congressional-operations

Why Republicans Exempted Their Own Insurance From Obamacare Rollback
The unusual nature of staff and member health benefits

Sen. Ted Cruz has written a bill that would strike an exemption for senators’ health care. (Bill Clark/CQ Roll Call)

Senate budget rules are giving opponents of the rollback of the 2010 health care law an easy way to attack Republicans for hypocrisy.

The Senate GOP may not really want to immunize their own member and staff health plans from their health care policy changes, but because they are seeking to bring their bill to the floor under the expedited budget reconciliation process, they have little choice.

Congress Still Grappling With Cybersecurity Concerns
Experts say networks on Capitol Hill lag in basic protections

Oregon Sen. Ron Wyden, seen here at a 2015 #Hack4Congress event at Google’s offices in Washington, is one of several lawmakers who have pushed for improved security for congressional computer networks. (Tom Williams/CQ Roll Call file photo)

Lawmakers and their staffs have been aware for years that their internet communications could be prime targets for both foreign and domestic spies.

But after last year’s hacking of the Democratic National Committee by Russian operatives, many are reassessing security protocols that once seemed sufficient — even overbearing — and finding them lacking.

Budget Cuts Would Sting in Trump Country
Republicans shy away from proposed cuts to popular programs

Rep. Claudia Tenney, seen here with Georgia Sen. David Perdue and President Donald Trump in April, opposes certain cuts to social services programs vital to her upstate New York district. (Rex Features via AP Images)

CHITTENANGO, N.Y. — It would make sense that the hometown of L. Frank Baum, the creator of the Wizard of Oz, would be in a county that voted for President Donald Trump.

Trump easily carried this part of upstate New York, which contains places just as rural as Dorothy Gale’s Kansas. But despite the nearby Yellow Brick Road Casino in a converted strip mall, there’s no Emerald City. So Republican members of Congress who represent these parts have a particular challenge and have to fight for federal dollars for their districts.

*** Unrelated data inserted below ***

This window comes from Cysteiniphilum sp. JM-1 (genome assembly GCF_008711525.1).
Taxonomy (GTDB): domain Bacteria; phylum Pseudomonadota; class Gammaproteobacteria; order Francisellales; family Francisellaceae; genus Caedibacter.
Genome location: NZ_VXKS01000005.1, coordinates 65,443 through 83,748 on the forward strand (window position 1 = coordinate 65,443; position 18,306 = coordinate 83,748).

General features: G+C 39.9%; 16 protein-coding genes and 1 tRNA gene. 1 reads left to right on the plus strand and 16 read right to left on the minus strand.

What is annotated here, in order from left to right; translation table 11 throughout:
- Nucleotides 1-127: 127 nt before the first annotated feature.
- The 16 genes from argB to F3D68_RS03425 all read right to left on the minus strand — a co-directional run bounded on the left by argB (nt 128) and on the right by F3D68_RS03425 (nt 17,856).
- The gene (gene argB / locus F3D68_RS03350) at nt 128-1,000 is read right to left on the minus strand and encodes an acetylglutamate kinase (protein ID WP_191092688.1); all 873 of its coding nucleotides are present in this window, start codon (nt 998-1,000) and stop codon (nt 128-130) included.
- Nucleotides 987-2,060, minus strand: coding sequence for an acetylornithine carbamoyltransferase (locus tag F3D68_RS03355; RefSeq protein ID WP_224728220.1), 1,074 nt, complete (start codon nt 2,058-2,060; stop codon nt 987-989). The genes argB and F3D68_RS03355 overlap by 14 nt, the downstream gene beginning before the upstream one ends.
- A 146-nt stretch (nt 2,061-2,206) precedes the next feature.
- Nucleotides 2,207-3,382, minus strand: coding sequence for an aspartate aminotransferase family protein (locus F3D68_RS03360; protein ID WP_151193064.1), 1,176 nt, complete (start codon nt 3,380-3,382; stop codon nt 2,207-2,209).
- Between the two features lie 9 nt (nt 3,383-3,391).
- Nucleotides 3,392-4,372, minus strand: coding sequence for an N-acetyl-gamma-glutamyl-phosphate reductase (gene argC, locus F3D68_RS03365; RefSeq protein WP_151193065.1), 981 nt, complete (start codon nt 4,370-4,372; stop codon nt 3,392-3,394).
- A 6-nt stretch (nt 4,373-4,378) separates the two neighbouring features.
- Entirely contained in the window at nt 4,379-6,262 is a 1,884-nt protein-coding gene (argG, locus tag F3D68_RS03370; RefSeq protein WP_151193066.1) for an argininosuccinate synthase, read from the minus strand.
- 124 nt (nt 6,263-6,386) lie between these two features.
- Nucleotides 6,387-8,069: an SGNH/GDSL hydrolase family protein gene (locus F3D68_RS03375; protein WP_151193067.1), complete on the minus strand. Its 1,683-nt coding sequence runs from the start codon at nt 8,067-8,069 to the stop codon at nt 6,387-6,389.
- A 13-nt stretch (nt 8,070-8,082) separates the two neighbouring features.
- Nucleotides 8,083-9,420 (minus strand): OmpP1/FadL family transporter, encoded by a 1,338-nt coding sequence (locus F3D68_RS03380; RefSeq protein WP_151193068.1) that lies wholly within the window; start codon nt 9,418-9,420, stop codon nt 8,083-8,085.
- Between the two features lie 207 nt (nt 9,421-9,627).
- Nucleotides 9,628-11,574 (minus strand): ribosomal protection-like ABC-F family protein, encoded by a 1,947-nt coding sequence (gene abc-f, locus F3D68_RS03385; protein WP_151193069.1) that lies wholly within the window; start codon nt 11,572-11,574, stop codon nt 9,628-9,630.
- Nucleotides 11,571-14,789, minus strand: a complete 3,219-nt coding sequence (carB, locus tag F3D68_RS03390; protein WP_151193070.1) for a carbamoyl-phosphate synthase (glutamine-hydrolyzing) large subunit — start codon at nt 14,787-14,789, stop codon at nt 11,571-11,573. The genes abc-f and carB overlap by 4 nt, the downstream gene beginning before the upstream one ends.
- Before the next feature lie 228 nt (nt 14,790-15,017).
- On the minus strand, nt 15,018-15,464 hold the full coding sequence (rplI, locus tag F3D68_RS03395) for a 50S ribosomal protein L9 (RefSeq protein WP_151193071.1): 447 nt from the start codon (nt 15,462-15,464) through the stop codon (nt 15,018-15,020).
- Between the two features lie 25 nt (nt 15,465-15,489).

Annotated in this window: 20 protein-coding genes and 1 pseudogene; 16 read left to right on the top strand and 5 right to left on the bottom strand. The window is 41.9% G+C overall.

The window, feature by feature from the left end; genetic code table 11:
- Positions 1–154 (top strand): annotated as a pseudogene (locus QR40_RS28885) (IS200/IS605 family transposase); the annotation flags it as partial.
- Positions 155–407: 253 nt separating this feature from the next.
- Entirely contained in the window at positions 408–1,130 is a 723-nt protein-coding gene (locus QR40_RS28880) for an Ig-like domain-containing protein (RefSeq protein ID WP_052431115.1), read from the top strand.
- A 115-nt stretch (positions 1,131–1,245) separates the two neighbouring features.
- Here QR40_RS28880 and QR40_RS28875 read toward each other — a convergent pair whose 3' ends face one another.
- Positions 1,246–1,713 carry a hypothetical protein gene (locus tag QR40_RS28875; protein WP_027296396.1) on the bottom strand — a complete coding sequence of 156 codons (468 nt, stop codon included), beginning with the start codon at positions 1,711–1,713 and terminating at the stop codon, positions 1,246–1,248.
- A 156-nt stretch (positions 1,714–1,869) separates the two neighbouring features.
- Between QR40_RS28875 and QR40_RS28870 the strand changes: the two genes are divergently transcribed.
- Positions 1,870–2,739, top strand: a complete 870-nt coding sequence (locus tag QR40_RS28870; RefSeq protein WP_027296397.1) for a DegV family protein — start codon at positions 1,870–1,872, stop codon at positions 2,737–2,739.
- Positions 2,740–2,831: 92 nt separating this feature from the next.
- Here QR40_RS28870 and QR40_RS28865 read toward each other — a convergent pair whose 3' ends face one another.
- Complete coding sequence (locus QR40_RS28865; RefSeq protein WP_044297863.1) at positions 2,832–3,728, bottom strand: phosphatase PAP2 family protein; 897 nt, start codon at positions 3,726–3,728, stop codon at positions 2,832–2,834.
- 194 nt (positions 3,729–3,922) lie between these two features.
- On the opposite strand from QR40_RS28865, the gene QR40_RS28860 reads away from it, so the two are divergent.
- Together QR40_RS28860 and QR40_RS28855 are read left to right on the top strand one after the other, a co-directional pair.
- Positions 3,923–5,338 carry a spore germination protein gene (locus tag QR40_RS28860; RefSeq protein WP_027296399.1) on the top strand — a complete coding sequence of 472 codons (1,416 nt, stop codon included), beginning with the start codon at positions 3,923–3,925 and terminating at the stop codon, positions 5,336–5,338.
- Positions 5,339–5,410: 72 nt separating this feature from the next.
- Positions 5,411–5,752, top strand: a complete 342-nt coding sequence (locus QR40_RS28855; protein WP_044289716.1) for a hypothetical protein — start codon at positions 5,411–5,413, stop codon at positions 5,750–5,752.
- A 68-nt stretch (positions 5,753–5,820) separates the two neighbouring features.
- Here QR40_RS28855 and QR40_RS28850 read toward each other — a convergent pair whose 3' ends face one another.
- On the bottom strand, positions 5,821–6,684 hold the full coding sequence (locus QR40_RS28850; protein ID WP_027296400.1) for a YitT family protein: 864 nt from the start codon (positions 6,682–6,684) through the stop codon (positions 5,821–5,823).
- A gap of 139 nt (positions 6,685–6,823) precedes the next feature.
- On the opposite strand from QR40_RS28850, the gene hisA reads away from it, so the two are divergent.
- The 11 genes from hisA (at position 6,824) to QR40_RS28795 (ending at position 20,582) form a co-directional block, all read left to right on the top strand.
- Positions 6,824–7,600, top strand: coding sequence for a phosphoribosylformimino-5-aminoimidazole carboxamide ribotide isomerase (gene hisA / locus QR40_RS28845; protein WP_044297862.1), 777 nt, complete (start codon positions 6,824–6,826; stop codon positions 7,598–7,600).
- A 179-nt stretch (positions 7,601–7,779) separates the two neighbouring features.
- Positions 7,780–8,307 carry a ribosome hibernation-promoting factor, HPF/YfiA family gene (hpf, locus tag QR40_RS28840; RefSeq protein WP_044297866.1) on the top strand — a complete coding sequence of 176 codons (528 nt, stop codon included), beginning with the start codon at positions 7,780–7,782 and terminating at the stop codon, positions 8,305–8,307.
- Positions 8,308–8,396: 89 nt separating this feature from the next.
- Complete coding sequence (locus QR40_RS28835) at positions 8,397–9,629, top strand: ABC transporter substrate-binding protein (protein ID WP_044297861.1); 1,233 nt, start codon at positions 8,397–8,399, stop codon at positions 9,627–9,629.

Opinion: No Need to Be Up in Arms Over House Dress Code
Proper attire shows respect for institution, its people and work being done

As recent speakers, Paul D. Ryan and Nancy Pelosi have been responsible for enforcing rules governing attire in and around the House floor. (Bill Clark/CQ Roll Call file photo)

Thank God for the House dress code: If it were up to the general public, the rules might require reporters to be attired in sackcloth and ashes or tar and feathers.

By now, you’ve probably heard that Speaker Paul Ryan is taking heat because a female reporter was kicked out of the area adjacent to the House floor — the Speaker’s Lobby — when her outfit didn’t meet the standards laid out in the House rules. Apparently, like Michelle Obama and Melania Trump, she dared to bare arms.

GOP Wheeling and Dealing Takes Center Stage in Senate
A bonanza of options could signal a breaking point on health care negotiations

Texas Sen. Ted Cruz says Republicans are making "steady progress" toward bring their conference to agreement on their health care proposal. (Tom Williams/CQ Roll Call)

Deal-making was the name of the game Thursday as Senate Republican leaders met with skeptical lawmakers in an attempt to bridge deep policy divides among the GOP conference on their legislation to overhaul the U.S. health care system.